Finally, some of your anxiety may be due to the frustration you feel over how you wish your father would act.  You may think, “if I could just say this one thing to him, he’ll understand what he’s doing wrong and change!” Or you may think that his behavior says something about you, and so you are responsible for setting him straight. It’s important to realize you are not responsible for your father’s bad choices and actions.  You are responsible for how you respond to him, but not for how he responds to you or what he thinks about you.  And most importantly, you cannot change your father.  You can influence your father with love, kindness, patience and mercy, but convicting your father of his bad behavior is a job for the Holy Spirit.  So the bottom line is to accept your father as he is, and pray for him that God would do a work in his heart.  Remember there is no man that is too lost for God to reach!
Have a Question for Dear Beth-E?
If you have a question that only a counselor can answer, then send it my way.  All you have to do is click on “comment” located at the bottom of this post, then write your question in the box that pops up.  When you are asked to “choose an identity,” you can even choose “anonymous” and no one will ever have to know it was you–including me!  But others will truly benefit from your willingness to address an issue that probably many others struggle with as well.  And I will do my best to offer some helpful suggestions and/or answers to your dilemma.  So keep those questions coming readers!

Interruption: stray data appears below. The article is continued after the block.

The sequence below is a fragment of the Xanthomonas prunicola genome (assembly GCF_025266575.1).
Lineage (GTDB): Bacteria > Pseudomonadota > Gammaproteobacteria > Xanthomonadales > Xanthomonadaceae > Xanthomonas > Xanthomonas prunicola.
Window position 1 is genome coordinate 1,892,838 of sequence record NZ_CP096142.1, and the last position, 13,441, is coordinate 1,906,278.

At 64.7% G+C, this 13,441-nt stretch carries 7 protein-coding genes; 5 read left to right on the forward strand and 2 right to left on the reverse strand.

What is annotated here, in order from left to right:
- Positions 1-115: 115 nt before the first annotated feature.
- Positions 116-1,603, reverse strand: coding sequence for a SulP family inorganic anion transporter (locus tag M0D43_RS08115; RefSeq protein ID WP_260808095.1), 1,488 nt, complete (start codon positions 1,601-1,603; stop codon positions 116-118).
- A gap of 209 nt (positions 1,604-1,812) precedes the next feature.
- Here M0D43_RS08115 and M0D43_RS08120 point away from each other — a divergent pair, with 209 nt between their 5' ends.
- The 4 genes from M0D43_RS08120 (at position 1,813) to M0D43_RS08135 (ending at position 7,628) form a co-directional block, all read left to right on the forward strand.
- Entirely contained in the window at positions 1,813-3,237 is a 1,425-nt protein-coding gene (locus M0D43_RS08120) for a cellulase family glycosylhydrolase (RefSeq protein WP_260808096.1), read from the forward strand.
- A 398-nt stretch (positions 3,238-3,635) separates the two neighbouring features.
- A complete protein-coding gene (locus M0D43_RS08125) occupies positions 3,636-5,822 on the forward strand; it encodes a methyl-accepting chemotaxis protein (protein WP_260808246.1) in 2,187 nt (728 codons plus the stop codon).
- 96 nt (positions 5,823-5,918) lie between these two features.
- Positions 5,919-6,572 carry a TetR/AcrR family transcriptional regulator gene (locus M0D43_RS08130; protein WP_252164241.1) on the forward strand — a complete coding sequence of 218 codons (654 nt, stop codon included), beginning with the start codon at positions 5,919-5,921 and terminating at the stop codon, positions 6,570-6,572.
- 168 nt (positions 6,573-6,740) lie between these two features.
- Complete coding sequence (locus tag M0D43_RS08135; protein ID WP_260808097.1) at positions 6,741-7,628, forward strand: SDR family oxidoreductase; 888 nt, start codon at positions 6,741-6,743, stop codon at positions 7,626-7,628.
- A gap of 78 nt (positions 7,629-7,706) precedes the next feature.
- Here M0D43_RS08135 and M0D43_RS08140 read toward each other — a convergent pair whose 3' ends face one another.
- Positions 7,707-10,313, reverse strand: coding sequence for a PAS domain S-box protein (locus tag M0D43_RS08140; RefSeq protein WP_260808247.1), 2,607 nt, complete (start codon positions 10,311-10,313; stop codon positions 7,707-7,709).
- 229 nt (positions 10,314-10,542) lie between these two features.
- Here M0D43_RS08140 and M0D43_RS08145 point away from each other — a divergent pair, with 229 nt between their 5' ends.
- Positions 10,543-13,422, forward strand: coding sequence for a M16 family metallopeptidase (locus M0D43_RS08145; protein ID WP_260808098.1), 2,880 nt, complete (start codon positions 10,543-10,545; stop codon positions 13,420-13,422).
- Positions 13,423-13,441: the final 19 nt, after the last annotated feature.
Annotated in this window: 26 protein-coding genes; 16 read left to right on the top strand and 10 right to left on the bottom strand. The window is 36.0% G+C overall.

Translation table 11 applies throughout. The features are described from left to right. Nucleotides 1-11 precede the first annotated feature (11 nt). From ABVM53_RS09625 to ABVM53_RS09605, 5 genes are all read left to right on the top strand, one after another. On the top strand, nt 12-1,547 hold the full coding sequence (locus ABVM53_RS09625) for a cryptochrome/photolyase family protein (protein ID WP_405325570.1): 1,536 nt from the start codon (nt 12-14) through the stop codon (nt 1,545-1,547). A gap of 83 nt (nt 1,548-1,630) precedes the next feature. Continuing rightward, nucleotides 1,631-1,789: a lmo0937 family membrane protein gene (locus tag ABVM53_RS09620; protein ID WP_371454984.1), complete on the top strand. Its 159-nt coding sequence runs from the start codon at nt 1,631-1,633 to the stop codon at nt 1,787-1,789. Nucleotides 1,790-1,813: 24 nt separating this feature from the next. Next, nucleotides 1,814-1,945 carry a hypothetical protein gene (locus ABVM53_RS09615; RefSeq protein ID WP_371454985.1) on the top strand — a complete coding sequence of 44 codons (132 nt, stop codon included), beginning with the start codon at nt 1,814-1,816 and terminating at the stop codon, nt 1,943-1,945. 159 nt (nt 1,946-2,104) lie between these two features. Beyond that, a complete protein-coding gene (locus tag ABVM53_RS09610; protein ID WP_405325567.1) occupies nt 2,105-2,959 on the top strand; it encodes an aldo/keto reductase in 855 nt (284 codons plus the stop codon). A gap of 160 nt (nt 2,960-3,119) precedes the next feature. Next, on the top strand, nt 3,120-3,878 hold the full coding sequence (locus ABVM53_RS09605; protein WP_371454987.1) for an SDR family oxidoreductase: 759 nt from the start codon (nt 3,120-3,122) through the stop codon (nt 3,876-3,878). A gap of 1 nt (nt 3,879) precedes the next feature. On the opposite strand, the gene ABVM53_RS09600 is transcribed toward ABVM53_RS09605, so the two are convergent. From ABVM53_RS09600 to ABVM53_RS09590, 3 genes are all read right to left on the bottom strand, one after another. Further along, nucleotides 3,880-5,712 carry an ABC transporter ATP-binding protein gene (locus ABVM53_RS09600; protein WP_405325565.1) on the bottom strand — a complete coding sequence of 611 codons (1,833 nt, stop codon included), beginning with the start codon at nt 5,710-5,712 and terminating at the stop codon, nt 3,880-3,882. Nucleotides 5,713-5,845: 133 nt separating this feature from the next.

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Comments on: "Dear Beth-E: “Terrified of Turkey Day with a Dad who can be a Turkey”" (2)

  1. Dear Beth-E:Re: Dealing with THAT family member during the holidaysSince the holidays are rapidly approaching, my anxiety about spending time with my father increases. Despite my love for him, he is the one person that I prefer to avoid. He completely stresses me out!!! Usually, after spending a few days around him, we end up in an argument, which causes stress to the entire family. I usually end up saying something not so nice to him, which I always regret later. He is very controlling, talks constantly, is very opinionated and critical, is quick to anger, tends to drink too much, etc. He is THAT family member. If it is not one thing, it is another. Nothing is ever right in his eyes and he always has something to complain about. If you have any advice on how to make it through the holidays with a happy and peaceful heart, I would love to hear it! God bless!

  2. We are responsible for our REactions…not others actions. And that can be some of the hardest medicine of all to swallow. (I know it is for me!)You've shared some good advice, Beth. Keep it up!peace,Donna